- About HAPS
- GRADUATE LEVEL COURSES
|Current HAPS-I course offerings|
Courses are continually added, watch our Facebook and Google+ pages for the latest course announcements! To see previous courses use the drop down menu above.
This course is for college level instructors who want to become more familiar with basic educational research methods. Participants will learn about metacognition, how people learn, the basics of quantitative versus qualitative educational research methods, how to search the educational literature database, the scholarship of teaching, and develop a foundation for implementing classroom research and assessment. Participants will learn the material through directed readings, online weekly synchronous discussion forums, and face-to-face instruction at the HAPS 2015 meetings (or additional online reading/assignment component, should the participant not be able to attend the HAPS 2015 conference). In addition, participants will apply the information they have learned in the independent development of an educational research question they want to examine in their own classroom.
Anatomia Italiana: The Cultural History of Anatomy Along the Italian Peninsula
This course is designed to provide college-level instructors with the opportunity to expand their understanding of the rich cultural heritage of anatomy education along the Italian Peninsula, and its connection with Renaissance art. This course is an international experience preceded by a series of readings in peer-reviewed journals and scholarly books intended to put the travel experience into context, and followed by the development of a teaching module. Readings will be discussed in online forums, experienced deeper through the international experience, and applied by way of incorporating the teaching module into an existing anatomy course.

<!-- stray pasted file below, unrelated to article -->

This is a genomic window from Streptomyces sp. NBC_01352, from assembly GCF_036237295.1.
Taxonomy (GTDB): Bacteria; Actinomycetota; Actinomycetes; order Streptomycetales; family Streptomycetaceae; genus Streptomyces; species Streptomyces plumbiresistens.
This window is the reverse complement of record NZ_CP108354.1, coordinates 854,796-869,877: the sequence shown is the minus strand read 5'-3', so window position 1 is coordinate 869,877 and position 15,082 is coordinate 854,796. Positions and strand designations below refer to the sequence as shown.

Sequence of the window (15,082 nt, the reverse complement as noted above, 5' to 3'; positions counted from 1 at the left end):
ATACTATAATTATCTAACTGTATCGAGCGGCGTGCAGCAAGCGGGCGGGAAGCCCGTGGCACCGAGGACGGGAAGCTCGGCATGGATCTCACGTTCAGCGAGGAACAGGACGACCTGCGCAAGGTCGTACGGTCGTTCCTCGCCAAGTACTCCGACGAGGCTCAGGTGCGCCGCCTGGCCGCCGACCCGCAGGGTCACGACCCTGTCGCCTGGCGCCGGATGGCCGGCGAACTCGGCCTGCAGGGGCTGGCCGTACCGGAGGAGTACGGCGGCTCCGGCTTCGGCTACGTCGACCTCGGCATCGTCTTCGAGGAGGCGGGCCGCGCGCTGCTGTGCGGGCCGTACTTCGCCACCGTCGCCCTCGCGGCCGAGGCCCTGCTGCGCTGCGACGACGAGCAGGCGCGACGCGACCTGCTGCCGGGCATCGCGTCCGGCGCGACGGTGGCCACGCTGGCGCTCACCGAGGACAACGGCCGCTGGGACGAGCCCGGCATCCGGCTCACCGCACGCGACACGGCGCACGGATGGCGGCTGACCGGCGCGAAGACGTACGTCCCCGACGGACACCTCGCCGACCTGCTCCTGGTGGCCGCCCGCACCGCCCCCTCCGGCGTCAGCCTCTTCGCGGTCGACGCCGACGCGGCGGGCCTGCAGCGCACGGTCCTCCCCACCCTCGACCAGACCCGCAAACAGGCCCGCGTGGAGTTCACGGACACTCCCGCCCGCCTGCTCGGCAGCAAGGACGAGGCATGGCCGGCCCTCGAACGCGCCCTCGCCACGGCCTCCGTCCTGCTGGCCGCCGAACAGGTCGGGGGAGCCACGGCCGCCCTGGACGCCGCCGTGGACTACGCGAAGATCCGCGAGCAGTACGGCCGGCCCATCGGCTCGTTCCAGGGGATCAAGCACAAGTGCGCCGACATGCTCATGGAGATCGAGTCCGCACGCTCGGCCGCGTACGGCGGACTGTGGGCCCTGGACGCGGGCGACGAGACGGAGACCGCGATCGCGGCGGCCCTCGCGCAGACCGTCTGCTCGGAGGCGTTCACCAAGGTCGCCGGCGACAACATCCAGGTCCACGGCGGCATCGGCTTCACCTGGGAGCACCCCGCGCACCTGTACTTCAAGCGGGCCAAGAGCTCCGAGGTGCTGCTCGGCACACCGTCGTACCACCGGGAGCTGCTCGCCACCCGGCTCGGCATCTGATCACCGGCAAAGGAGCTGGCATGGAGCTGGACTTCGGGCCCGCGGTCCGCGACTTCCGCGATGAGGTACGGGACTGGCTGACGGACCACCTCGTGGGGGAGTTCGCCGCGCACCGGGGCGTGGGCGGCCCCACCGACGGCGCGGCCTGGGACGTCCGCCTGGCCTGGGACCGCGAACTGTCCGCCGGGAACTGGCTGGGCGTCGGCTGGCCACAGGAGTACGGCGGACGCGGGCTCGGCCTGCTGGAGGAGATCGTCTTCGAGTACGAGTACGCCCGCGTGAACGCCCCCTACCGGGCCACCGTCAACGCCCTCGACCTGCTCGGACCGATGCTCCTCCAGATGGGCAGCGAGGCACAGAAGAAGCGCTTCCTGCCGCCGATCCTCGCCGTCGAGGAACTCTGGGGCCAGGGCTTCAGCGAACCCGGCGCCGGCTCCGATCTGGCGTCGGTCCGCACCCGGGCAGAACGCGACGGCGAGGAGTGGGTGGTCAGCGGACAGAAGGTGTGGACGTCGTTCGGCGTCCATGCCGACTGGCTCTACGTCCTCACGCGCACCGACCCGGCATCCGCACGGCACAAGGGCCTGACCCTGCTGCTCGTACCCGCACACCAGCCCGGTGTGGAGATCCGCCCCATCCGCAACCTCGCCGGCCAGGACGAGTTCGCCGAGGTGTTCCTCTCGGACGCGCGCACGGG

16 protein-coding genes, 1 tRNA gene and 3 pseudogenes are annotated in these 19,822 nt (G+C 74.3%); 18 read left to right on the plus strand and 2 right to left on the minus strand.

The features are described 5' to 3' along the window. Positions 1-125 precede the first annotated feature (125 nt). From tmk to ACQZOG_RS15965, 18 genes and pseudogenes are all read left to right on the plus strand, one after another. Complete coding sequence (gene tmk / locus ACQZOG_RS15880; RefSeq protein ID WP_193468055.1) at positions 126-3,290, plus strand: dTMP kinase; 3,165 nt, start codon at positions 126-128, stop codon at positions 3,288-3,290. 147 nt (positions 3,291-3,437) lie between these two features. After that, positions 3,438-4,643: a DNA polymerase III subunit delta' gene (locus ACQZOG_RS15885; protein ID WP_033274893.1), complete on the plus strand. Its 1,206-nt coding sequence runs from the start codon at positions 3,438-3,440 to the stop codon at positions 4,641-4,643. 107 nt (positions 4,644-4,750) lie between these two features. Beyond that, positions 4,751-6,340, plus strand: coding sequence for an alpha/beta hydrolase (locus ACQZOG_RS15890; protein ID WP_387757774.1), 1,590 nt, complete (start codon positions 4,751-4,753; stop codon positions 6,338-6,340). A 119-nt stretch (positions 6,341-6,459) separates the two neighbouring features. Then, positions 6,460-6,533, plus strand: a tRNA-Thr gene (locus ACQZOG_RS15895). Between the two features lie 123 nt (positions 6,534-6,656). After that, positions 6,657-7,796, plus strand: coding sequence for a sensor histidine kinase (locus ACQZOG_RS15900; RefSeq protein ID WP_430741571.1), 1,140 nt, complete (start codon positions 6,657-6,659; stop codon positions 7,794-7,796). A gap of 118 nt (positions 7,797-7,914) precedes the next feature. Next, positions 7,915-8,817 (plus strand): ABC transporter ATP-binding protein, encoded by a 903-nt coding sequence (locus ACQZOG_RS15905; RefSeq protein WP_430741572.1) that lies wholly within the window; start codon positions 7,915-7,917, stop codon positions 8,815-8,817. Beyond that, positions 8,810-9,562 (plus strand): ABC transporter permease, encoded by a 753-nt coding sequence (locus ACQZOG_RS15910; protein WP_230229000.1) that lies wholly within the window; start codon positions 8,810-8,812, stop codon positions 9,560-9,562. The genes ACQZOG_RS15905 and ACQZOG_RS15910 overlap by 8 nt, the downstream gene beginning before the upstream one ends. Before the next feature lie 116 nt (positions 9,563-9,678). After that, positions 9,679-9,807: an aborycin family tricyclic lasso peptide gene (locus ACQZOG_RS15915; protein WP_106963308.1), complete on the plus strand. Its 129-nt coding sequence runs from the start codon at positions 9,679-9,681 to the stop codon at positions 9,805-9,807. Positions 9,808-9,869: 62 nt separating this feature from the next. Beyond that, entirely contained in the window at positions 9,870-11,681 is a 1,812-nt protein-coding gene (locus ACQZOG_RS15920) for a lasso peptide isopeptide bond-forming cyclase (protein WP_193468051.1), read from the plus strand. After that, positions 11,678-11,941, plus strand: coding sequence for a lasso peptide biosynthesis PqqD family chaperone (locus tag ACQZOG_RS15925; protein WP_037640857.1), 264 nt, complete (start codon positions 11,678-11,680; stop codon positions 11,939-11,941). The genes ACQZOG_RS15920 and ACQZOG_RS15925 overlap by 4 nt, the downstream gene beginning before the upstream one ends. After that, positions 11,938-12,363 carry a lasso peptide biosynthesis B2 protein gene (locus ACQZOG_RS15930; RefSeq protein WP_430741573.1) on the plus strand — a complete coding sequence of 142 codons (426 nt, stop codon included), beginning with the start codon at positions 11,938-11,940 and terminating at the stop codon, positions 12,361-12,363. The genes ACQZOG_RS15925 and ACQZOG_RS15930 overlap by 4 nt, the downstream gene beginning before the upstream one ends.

After a four-week online component, students will participate in a 12-day visit to Italy. They will visit anatomy museums in Rome, Florence, Bologna and Padua that are important to the history of anatomy education. These museums include historic anatomy theaters and centuries old anatomical wax models. Traditional cultural sites that contain Renaissance masterpieces, such as the Vatican museums, will also be toured. These masterpieces will be considered within the context of how they were influenced by the dissections conducted by the masters. This interdisciplinary experience allows for students to connect art and anatomy in a unique manner. The result is a deeper and richer understanding of the historic and cultural underpinnings of anatomy education.
Students who have participated in the travel experience prior to participation in the HAPS-I course are eligible to enroll in this course by completing the remaining online component and submission of an interdisciplinary teaching module. Additional information can be found at AnatomiaItaliana.com.
Cadaver Workshop in Residence
Join us for a two-week cadaver workshop based at San Diego Miramar College. Limited to 12 participants, this professional development course will cover eight major dissection modules under expert guidance. The course will begin with two undissected cadavers plus a third prosected cadaver. Each weekday will be spent in the lab, and the weekend will be held open for free exploration of San Diego.
Dissection modules include: removal of skin and subcutaneous fat to expose superficial musculature, blood vessels and nerves of the body; thoracic cavity dissection including removal of heart and lungs; abdominopelvic cavity dissection with a focus on organ blood supply, and spatial relationship between organs; removal of brain and spinal cord.
More information is available here.
Courses coming soon.
Teaching Central Nervous System Concepts Using Diagnostic Radiology and Case Studies
Students enrolled in college level Anatomy and Physiology courses are required to learn brain and spinal cord anatomy and function. This course will help you develop cases incorporating radiology of the CNS into your teaching portfolio. Students find this method of teaching to be meaningful because they learn how to read radiograms and correlate their analysis with patient symptoms. It is a perfect way to integrate anatomy with physiology and teach valuable diagnostic skills at the same time. Most of your students will enter the health care field and will benefit from learning clinical problem solving skills early in their academic development. The cases developed as part this course can be used as in class activities, enhancements to your current lecture power points, or as clicker quizzes or exam questions.